Country Music Icon Bill Chambers Records at DGs

We had country music icon Bill Chambers performing and recording at Damien Gerard Studios on his return from the Nannup Music Festival. He performed on a Not Good With Horses single duetting with the lovely Brielle Davis. This song was produced by Brendan Gallagher and engineered by Russell Pilling.

Rusty's tip of the week # 4 - How To Record Vocals So They Count

This topic is just about infinite and everyone has an opinion but...

here's just a few simple things to keep in mind that I have found really useful over the years.

 In general the lead vocal is the most important part of the song, it's what the public relate to and sing along with, so……
"don't make it the very last thing you record". This can be harder than it sounds because it is good to have some decent parts down first for the singer to pitch to and 'feel' the track. On the other hand you

Read more: Rusty's tip of the week # 4 - How To Record Vocals So They Count

Rusty's tip of the week #2-How to best prepare for a recording session


Pre Production
This really falls into how long is a piece of string category but the basics are - "prepare for your recording session before
entering the studio."
This may seem like common sense but i dont know how many times bands have rocked up and are still deciding which songs to record
and what the arrangements are!
So a couple of quick ideas would be

Read more: Rusty's tip of the week #2-How to best prepare for a recording session

Rusty's Tip of The Week # 3


Rusty's tip of the week # 3 - one simple idea to make the drums stand out.......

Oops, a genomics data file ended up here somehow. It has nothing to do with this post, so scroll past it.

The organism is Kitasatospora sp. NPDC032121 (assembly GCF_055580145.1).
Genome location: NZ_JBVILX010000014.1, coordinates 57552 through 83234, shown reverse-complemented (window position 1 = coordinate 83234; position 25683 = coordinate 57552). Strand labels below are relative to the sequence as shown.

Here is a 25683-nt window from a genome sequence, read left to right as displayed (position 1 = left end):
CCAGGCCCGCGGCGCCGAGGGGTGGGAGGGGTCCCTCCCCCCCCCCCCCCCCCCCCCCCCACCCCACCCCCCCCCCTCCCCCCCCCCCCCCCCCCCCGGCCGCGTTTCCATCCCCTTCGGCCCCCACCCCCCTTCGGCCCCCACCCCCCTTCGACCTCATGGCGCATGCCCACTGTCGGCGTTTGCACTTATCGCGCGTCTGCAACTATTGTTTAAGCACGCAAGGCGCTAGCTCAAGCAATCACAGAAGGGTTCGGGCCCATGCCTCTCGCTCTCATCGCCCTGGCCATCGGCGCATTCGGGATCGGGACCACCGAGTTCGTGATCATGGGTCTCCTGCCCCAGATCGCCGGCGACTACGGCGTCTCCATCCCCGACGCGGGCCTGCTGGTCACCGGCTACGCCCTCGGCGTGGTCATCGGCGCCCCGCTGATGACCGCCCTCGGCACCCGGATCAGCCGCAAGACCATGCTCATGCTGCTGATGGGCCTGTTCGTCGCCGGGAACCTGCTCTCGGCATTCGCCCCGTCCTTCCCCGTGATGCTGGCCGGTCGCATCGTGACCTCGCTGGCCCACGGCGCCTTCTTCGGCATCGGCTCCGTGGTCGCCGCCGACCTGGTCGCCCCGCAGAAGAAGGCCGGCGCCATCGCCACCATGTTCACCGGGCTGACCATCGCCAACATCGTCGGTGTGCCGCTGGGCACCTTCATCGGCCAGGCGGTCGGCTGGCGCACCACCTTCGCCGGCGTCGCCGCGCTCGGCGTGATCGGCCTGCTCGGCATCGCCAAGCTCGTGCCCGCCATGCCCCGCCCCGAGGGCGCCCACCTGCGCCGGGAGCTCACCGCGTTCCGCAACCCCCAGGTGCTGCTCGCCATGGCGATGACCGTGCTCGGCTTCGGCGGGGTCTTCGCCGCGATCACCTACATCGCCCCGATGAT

Ever wondered how they get that high end high quality sheen on the top end sound to the drums, ?
think of those hifi audiophile recordings,think Pink Floyd, Muse and others.

Well of course you can talk about the room itself, the mics, the preamps and then what the mix and mastering guys do
BUT one of the most forgotten things and the simplest is way back to the source - how about Cleaning and Polishing those cymbals!!

it really does make an immediate and obvious difference, gives that cut through hifi crispness
on the hi hat, ride and crashes -without over eq'ing or compressing!! Which more than ever in the world of digital and plug ins
is very much to the advantage.

Of course if your project is a Lo Fi Grunge affair then maybe do the opposite - Never clean those things - Ever!!

Rusty's tip of the week - one way to ensure the best result for your next guitar session

This applies to both electric and acoustic sessions and is something i've seen time and time again.
Its easy to get it wrong as well so many get half way there and then make it worse than before as well.

Common sense really - 'put new strings on!!'

BUT and it's a big BUT play them in properly, say 2-3 days BEFORE the session, never on the day.
And when you think you've played them in enough, play them in again!

This will ensure correct tone from the guitar, which is after all the source, as well as hopefully
greatly decreasing the chance of breaking a string right in the middle of that crucial take.

its what the pros do, every gig and every session is a new set, but they have stage techs that spend all day playing them in,
which is absolutely vital. If this isn't done properly the instrument will not hold tune and will most likely be worse than with old strings.

If you aren't confident with changing the strings have a music shop or tech do it a few days before the session, then spend the next few days playing them in.

So many times i have seen bands do it on the day in the studio and then we spend the rest of the day trying to keep them in tune, to laments of. 'the guitar was fine in rehearsal with the old strings'.

So be professional, do it right, and you'll be able to listen back and say, 'so glad i put new strings on, the guitar sounds awesome.'

Russ-T-Rok (Russell Pilling) is the chief engineer at Damien Gerard Studios Sydney where he has been pulling guitar sounds for over 25 years.

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